The last two steps are in the earliest stages of development. In order to monopolize money, Craib must convince allocators of capital to jump the proverbial hurdle of Numerai’s oddity. Hedge funds have remained within a largely unchanged framework since their inception, while Numerai looks to completely flip that framework on its head. Craib is inventive, what he is doing is new, and the casual way in which Numerai approaches marketing is very different from other funds -- it is closer to the creative marketing of a tech startup. The problem with this step lies in the perceived unseriousness and outlandishness that comes from creating such a unique company and having marketing material which is not zipped up with its stomach sucked in. Craib does not want to be overly serious, he does not want his company to be overly serious -- the slick, futuristic videos exist along these lines.
It would be easy to see Numerai as a gimmick, a game, a toy -- something interesting, but inconsequential in a 1.3 trillion dollar industry. It would be easy, even after understanding his plan, to see Richard Craib as a wide-eyed visionary. Earlier this month, though, these claims became much harder to substantiate. Craib published another Medium post in which he put his cards on the table to back up his talk. He revealed that, over the past 2 years, Numerai has outperformed top market neutral quantitative hedge funds by 29%.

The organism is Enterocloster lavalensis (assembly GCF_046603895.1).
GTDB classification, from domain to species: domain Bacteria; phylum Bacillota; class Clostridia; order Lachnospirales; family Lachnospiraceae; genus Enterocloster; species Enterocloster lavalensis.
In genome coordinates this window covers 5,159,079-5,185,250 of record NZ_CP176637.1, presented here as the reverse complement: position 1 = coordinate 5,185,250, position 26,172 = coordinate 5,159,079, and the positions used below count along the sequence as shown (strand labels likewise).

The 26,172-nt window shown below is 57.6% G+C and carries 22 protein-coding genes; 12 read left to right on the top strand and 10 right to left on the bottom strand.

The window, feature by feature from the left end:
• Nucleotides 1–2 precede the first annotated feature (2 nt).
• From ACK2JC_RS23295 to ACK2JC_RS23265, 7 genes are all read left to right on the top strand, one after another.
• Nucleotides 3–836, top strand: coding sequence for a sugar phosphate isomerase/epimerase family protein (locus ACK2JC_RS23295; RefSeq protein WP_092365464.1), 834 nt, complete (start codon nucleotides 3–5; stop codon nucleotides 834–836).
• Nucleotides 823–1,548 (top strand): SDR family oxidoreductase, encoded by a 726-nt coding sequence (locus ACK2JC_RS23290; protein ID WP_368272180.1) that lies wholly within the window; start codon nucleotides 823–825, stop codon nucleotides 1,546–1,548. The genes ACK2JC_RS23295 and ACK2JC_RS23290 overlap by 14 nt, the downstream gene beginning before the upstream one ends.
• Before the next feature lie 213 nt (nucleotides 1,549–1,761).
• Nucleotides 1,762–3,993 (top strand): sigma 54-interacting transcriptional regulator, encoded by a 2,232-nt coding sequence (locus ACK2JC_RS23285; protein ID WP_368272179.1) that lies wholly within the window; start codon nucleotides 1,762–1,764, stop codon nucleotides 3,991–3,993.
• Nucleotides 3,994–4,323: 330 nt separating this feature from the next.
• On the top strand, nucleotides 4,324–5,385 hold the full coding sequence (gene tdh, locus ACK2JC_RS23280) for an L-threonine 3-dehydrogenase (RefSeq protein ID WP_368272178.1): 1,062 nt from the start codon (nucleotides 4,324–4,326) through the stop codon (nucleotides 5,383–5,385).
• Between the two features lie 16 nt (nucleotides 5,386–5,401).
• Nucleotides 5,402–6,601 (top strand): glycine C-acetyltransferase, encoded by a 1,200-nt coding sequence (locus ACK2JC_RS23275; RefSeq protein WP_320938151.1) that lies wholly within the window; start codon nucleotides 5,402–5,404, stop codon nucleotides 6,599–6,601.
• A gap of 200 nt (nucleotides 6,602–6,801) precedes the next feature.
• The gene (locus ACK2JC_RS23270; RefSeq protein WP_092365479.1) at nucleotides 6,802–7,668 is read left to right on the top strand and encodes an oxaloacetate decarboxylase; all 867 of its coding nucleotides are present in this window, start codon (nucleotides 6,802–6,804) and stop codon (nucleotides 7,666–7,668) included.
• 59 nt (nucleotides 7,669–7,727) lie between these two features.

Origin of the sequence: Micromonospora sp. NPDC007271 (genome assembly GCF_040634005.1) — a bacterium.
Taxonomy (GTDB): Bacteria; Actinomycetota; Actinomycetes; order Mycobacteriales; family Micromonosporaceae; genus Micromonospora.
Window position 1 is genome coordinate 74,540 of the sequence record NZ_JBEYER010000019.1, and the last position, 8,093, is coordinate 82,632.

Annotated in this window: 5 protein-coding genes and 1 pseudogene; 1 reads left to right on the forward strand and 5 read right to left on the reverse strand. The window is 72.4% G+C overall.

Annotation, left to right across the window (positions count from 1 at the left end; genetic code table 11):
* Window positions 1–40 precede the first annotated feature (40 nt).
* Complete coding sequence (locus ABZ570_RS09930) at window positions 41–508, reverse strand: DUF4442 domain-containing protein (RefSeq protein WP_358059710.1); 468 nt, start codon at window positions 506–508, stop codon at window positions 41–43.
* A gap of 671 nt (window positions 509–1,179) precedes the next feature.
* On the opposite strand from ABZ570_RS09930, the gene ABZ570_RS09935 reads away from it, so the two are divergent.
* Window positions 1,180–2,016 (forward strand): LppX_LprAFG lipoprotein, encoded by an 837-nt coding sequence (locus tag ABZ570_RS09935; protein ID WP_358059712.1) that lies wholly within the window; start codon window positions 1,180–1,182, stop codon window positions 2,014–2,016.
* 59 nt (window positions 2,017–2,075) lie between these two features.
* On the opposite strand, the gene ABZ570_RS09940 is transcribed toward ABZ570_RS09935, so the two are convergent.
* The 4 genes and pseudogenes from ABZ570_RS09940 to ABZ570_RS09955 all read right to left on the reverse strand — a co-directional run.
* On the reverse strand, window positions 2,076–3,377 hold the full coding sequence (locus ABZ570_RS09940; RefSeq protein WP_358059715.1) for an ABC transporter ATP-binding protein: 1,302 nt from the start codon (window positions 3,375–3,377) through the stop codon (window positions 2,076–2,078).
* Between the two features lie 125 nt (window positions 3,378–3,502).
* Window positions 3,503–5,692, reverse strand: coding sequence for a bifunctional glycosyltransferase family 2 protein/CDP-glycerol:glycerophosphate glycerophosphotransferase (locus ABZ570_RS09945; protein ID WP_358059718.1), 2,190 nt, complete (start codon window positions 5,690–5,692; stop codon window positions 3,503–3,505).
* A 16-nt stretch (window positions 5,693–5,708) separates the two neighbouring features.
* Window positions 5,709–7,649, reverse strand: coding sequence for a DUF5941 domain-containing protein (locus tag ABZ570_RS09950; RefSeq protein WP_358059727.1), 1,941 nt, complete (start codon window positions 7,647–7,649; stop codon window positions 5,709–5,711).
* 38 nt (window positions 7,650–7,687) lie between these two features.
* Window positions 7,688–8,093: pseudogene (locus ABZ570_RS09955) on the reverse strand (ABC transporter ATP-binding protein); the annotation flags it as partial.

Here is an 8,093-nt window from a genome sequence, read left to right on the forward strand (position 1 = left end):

In his visionary quality, his innovative thinking, Craib diverts from his finance counterparts; instead of working within a decades-old system, he seeks to completely reinvent it -- less Warren Buffett and more Elon Musk. Craib believes in his, and humanity’s, ability to change the world -- his favorite book being The Beginning of Infinity, a book which espouses this point. Craib himself identifies Numerai as closer to the tech industry than to finance, though he doesn’t see the two as separate. Instead, Craib believes that recent developments in software (especially with blockchain technology and advances in machine learning) will result in Silicon Valley taking over nearly every existing industry. The master plan is a work in progress. Each successive step is less developed than the last. When Craib explained each step, the appearance of outlandishness unraveled, any portrayal of him as similar to Adam Neumman or Trevon Milton seemed completely unfitting and foolish; here was someone who is not just a bright guy with crazy ideas, but one who had a plan to execute upon those ideas and create the future which he has posited.